The Rancid Privilege of a Life Destroyed

A friend of mine in a private forum recently reminded me of a point I really wanted to make about this Brett Kavanaugh nonsense.

It takes an enormous level of privilege to think Brett Kavanaugh’s life is being destroyed.

Let’s imagine for a moment something that we know to be untrue—that Brett Kavanaugh is the virginal angel he pretends to be. Let’s pretend that he didn’t assault anyone. Let’s pretend that he’s not a rabid partisan. Let’s pretend that he’s the perfect jurist for someone on the Republican side of the aisle.

That’s a lot of pretending, I know.

That makes all the accusations lies. It means his reputation has been damaged—probably permanently—by something entirely untrue. It means he might be denied a position he really wants due to the political machinations of people from his distant past.

In the worst case scenario, he not only loses out on the Supreme Court seat, but faces impeachment and removal from his current seat as well as permanent persona-non-grata status at the nation’s law schools. He won’t be able to be a judge anywhere or teach in any law schools anywhere.

I’d be pissed if that happened to me.

My life would not be destroyed.

Even if all that were true—and, reminder, we know it’s not—Brett Kavanaugh has a wife who presumably still loves him. He has children who presumably still love him. If his nomination crashes and burns in the most dramatic way possible, he will still be able to find lucrative employment at a right-wing law firm or think tank, and he’ll have a promising future on the martyr circuit.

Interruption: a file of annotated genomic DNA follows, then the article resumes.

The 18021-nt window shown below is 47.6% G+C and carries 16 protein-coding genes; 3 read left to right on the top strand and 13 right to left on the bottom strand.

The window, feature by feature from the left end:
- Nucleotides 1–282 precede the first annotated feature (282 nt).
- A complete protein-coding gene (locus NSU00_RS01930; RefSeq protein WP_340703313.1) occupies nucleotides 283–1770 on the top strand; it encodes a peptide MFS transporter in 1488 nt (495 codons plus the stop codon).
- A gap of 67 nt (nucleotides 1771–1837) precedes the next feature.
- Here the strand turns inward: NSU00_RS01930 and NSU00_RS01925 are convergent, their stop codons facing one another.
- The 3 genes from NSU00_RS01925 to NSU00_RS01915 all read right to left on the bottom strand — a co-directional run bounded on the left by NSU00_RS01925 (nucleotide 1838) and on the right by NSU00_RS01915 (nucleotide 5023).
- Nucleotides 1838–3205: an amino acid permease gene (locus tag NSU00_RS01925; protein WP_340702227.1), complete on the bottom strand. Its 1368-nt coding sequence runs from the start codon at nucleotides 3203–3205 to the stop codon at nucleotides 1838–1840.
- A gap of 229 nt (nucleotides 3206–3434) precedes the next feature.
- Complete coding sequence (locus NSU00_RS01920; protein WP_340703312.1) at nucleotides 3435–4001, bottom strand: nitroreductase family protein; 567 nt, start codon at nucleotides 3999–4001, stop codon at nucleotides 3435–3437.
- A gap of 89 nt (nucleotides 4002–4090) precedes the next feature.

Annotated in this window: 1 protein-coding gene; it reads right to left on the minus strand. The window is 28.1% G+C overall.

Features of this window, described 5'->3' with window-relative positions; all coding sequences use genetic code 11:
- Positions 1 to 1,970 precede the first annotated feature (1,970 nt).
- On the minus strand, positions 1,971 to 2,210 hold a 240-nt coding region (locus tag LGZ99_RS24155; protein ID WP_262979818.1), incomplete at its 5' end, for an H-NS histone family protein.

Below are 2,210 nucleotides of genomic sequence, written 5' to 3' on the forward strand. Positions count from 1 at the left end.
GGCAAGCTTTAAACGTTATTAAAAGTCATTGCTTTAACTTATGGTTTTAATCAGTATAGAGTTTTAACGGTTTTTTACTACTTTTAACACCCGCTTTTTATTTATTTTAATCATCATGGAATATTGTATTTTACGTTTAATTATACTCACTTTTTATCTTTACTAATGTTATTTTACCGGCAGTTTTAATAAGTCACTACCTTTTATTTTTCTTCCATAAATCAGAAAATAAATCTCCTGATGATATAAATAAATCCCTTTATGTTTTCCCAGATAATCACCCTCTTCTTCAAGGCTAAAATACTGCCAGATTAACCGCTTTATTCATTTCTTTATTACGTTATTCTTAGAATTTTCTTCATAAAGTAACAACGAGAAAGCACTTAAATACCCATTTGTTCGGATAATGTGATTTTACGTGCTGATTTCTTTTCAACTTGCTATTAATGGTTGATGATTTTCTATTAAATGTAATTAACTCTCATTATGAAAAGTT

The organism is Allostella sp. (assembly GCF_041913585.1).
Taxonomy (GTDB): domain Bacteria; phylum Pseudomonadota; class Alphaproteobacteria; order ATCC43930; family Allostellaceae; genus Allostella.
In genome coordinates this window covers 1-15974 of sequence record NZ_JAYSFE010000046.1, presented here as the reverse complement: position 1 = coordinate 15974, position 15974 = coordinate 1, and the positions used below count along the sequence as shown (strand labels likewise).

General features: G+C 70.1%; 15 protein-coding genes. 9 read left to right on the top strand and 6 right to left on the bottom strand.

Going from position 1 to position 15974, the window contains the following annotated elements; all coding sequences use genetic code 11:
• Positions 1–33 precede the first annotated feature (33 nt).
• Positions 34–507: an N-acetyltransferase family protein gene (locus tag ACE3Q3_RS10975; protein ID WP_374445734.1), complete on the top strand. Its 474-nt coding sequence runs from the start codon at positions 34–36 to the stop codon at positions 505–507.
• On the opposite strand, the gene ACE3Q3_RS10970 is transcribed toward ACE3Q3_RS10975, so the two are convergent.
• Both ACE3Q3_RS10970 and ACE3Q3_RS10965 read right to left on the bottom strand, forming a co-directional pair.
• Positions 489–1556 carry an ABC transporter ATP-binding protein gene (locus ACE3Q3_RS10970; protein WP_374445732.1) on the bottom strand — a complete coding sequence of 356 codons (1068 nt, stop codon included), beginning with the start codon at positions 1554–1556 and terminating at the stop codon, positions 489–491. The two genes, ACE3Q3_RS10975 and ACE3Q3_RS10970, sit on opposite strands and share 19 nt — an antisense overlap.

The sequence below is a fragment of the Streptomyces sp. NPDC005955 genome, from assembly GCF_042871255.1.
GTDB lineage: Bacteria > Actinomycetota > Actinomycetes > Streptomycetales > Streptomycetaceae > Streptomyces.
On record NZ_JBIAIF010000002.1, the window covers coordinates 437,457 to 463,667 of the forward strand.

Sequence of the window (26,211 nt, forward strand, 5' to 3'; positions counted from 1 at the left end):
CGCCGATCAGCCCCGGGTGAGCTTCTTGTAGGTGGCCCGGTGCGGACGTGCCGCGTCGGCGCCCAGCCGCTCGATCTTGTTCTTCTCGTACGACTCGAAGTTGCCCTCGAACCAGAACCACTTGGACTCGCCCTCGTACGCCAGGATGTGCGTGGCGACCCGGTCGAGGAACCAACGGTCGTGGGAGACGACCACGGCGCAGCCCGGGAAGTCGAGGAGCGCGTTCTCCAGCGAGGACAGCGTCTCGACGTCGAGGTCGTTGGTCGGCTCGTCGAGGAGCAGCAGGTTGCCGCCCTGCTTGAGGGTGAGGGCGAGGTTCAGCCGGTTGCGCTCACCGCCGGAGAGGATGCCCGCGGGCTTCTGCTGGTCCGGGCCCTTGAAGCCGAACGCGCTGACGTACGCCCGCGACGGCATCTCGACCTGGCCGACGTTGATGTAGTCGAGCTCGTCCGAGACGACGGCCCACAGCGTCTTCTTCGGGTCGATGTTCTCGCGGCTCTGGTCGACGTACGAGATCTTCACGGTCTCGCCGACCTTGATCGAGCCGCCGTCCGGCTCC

Meanwhile, there are parents who will be unable to feed their children today. There are women who are going to be beaten by the people they love. There are parents who will sit at the bedsides of their dying children. There are parents who will be selecting caskets. There are spouses who will have to make the decision to take the person they love most in the world off of life support.

There are people whose lives are destroyed—by illness, accident, and addiction—on a daily basis. I know. It happened to me recently. My wife passed away in July. I had to make the decision to take her off life support. If I could get her back by having a Senate committee destroy my reputation, become a political pawn, and have the President of the United States mock me in front of thousands of sycophantic douchebros, I couldn’t sign up for that quickly enough.

The degree of privilege it takes to think that losing out on one of the best jobs in the country, perhaps even losing the great job you already have—jobs with high salaries, a real impact on the world, and that come with respect by the bushel—is having your life destroyed is absurd and everyone making that point should be embarrassed.

If you can go home at night to a nice house with a healthy family, your life has not been destroyed. You’ve just experienced the same kind of hardship everyday Americans experience on a daily basis. That you feel your life has been destroyed shows you feel you’re above it all, that you’re entitled not just to a chance at a good life, but to an actual good life.

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